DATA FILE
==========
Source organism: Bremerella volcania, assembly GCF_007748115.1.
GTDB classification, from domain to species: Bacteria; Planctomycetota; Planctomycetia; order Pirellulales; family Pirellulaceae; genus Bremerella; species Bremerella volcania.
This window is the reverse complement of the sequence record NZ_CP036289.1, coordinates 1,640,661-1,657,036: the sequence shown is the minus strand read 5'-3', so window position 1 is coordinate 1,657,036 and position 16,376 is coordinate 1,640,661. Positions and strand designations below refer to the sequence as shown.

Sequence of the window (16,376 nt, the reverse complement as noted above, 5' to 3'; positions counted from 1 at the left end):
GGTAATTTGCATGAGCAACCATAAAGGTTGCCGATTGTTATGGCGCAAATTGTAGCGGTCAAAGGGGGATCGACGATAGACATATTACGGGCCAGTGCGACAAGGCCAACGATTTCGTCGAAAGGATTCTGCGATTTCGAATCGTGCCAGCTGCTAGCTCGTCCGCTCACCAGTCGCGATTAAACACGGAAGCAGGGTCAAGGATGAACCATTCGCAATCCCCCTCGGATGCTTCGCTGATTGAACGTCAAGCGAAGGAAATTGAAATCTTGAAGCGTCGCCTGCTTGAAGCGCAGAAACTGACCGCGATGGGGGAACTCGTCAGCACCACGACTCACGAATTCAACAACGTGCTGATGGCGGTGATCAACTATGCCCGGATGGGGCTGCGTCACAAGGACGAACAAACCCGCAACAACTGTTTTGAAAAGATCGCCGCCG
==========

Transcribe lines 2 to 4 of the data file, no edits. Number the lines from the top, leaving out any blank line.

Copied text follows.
GTDB classification, from domain to species: Bacteria; Planctomycetota; Planctomycetia; order Pirellulales; family Pirellulaceae; genus Bremerella; species Bremerella volcania.
This window is the reverse complement of the sequence record NZ_CP036289.1, coordinates 1,640,661-1,657,036: the sequence shown is the minus strand read 5'-3', so window position 1 is coordinate 1,657,036 and position 16,376 is coordinate 1,640,661. Positions and strand designations below refer to the sequence as shown.

Sequence of the window (16,376 nt, the reverse complement as noted above, 5' to 3'; positions counted from 1 at the left end):